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David Hill

David Hill
David Hill (BSc Mathematics 1975-78), Warwick's alumni ambassador in New York City, has just had his mind map of the post-9/11 reconstruction of lower Manhattan accepted into the New York Museum of Modern Art's Study Collection. Here he looks back on some career achievements and gives some interesting advice to new graduates.

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When you were young, what did you want to be when you grew up?

I didn’t know. Like many adoptees, I didn’t have any “clues” from family members. I traced my birthparents about twelve years ago and found out that one grandfather was (in this order) a teacher/university lecturer/spymaster (MI5/MI6)/diplomat/clergyman and the other was the Mukhiya of the city of Anand in western India. If I’d known them, I’m sure they would have given me some interesting ideas.

What was the best careers advice you were given?

Do work up front. Fixing things at the end requires 10 times the work.

Describe yourself in three words

Persistent. Creative. Laconic.

What are the most challenging parts of your job?

Working in very un-David Hill culture.

What have you done that you are most proud of?

Lots, three things this year come to mind:

  • For the past thirteen years, from my original request, my company has been hosting the USA Memory Championship. Last year however, the woman who had administered everything retired. It fell on me to do (almost) everything to put it on. The event this year was especially important, as it coincided with the bestselling book about the event, Moonwalking with Einstein: The Art and Science of Remembering Everything, by a previous winner, Joshua Foer. It was a major effort, but everything came together and the event was huge success.
  • After the 9/11 destruction of the New York City World Trade Center, Lisa Frigand a project specialist in economic development for my company, was closely involved with the rebuilding of downtown Manhattan. Her efforts were often stymied by the web of individuals, groups and organizations involved. This could have been overwhelming, but fortunately she knew me. I had already introduced her to Mind Mapping. we worked together gathering information from hundreds of sources including reports, brochures, magazines and the Internet, to create a poster-sized Mind Map of all the parties involved in the restoration of lower Manhattan. The main branches they created were government, civic, infrastructure, properties, victims and memorials. They also identified what was created after 9/11. When the map was completed, it showed everyone involved and their connections in a brain-friendly manner. People involved with the rebuilding effort were able to see, not only the big picture, but also the detail of this enormous effort. A few weeks ago, a blogger blogged about the map reminding me of it. First, I sent it to the 9/11 Memorial Museum and they expressed interest.

    Just after contacting them I attended a design symposium at the New York Museum of Modern Art. After the symposium was a wine reception for the attendees. I spoke with the woman whose symposium it was Paola Antonelli, the Head Curator of Architecture and Design and found out that she was a close friend of Lisa Frigand, my collaborator. The next day, I sent her a file of the map as a donation to the museum. She replied that I had to go through several approvals and filters, but she started the process. About a week later, I got an email from the museum saying that while they would not add it to the graphic collection, “We all felt that the work was of such important historical interest that we should include it in the MoMA Study Collection. The Mind Map is of particular interest to us given that we hold so much material pertaining to 9/11 and the rebuilding of lower Manhattan.” We delivered it the following week.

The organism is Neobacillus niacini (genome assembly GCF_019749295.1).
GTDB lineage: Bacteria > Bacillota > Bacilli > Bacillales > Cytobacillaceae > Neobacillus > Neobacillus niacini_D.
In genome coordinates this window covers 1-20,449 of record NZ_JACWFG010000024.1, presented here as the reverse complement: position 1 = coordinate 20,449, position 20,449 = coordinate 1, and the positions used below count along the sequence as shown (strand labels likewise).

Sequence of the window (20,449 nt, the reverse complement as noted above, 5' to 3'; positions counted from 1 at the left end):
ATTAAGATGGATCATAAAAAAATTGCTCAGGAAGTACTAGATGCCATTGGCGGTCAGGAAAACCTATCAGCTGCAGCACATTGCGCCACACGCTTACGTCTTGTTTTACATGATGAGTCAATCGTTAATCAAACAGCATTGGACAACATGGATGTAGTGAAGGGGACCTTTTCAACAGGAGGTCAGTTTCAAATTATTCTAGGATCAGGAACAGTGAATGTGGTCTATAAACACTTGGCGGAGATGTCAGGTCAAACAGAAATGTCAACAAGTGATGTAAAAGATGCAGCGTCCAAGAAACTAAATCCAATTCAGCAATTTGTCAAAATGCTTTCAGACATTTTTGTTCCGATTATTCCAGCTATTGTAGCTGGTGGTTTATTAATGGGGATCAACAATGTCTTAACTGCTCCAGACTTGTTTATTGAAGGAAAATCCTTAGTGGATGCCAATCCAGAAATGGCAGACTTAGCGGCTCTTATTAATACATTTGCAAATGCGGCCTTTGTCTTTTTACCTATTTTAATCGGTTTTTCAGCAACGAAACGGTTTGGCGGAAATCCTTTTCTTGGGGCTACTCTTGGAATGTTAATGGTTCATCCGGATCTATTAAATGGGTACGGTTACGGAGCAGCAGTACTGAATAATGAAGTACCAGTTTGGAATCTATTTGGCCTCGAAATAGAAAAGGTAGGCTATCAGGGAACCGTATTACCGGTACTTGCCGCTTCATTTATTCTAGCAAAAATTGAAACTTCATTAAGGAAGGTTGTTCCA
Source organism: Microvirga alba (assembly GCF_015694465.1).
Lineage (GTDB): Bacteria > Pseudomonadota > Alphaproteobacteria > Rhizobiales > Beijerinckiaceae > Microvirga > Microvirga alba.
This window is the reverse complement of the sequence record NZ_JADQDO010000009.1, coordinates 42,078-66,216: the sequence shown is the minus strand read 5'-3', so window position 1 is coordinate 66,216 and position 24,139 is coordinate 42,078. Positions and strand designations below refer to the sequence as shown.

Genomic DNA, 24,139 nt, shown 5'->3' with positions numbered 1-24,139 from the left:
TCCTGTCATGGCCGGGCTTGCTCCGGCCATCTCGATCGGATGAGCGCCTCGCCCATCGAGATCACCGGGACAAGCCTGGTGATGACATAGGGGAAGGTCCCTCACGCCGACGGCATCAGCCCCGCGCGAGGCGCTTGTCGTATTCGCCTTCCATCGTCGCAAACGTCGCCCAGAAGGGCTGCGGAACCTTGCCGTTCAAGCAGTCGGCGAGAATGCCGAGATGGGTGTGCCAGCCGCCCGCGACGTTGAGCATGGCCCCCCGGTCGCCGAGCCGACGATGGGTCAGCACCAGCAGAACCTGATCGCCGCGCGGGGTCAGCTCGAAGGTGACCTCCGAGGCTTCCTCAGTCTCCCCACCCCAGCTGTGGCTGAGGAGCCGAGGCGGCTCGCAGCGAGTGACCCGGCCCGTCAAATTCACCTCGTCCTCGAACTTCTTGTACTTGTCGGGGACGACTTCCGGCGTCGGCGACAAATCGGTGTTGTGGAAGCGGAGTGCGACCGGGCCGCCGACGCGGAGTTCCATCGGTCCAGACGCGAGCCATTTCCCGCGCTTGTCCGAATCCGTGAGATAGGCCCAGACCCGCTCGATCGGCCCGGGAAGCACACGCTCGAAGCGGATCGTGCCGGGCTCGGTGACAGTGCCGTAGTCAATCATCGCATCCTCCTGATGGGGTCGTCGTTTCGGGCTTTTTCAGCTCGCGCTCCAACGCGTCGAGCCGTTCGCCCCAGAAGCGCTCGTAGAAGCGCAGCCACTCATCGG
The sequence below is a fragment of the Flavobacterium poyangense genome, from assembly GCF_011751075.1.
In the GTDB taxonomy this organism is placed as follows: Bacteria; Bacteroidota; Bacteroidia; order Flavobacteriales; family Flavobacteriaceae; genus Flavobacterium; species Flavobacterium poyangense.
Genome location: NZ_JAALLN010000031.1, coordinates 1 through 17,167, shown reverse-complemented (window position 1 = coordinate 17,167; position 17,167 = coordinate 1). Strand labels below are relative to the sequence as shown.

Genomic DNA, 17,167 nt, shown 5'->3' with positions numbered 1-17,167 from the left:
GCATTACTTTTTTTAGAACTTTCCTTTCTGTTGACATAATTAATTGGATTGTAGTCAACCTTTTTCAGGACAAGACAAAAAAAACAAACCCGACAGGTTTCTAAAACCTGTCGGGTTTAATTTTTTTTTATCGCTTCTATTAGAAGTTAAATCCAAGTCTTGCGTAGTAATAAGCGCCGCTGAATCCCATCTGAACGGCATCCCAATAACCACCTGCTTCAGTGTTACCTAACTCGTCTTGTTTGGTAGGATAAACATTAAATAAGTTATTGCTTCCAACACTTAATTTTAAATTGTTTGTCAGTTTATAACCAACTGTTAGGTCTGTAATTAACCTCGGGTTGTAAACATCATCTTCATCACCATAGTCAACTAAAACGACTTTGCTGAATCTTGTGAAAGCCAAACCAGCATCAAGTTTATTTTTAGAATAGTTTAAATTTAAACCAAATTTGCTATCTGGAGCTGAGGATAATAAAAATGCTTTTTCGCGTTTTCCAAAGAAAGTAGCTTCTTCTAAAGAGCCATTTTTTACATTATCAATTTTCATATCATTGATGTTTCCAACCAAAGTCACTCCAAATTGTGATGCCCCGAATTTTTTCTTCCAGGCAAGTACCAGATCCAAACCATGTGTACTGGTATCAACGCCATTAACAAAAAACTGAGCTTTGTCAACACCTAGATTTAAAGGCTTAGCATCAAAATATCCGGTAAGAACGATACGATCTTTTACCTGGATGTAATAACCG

• Three weeks ago, I was called out of the blue and asked to make a "what people are saying" video for my company's Leadership Information Exchange meeting about a $160,000,000 project I'm working on. It's something I've never done before. With the help of an interviewer, I filmed 11 people over the next two weeks. Last week a professional editor edited it and it looks great. I'm very proud of it.

What drives you?

Being open to new challenges.

What three objects would you take with you to a desert island?

Where do you hope to be in 10 years’ time?

Winning the Nobel Peace Prize for using mind maps to facilitate a peace plan for some troubled region of the world.

How would you like to be remembered?

As someone who helped make some interesting changes.

What are your favourite memories of your university years at Warwick?

  • Punk rock
  • Studying Hollywood cinema with Andrew Britton
  • Caving, including a month-long Rootes Scholarship expedition I led to the caves of County Clare in Ireland.
Do you have any advice for new graduates?
  • Floss
  • Scrape your tongue
  • Use a Neti Pot
  • Mind Map
  • Climb stairs
  • Volunteer
  • Give blood
  • Practice
    • Loving kindness
    • Yoga
    • Meditation
    • Inversions
  • Be present
  • Travel
  • Plan a sabbatical
  • Learn something new
  • Smile
  • Remember and use people’s names
  • Never use PowerPoint
  • Take breaks
  • Get outside
  • Take risks
  • Embrace new ideas

Anything else you would like to add?

You can connect to me on LinkedIn and follow me on Twitter as DavidHillNYC.

David Hill: the facts
Age:
54
Lives:
Upper West Side, New York City, USA
Education: BSc. (Honors) Mathematics Warwick 1975-8
    Career:

    1978- Information Technology

    1997- Mind Mapping Evangelist

    2002 Technology Managers Forum – Technology Innovation Award

    2006 Con Edison - Living Out Values Award

    2011- Change Management Metrics

    2011- Video maker

    Interests: Mind Mapping, Yoga, Stair Climbing, Running, Film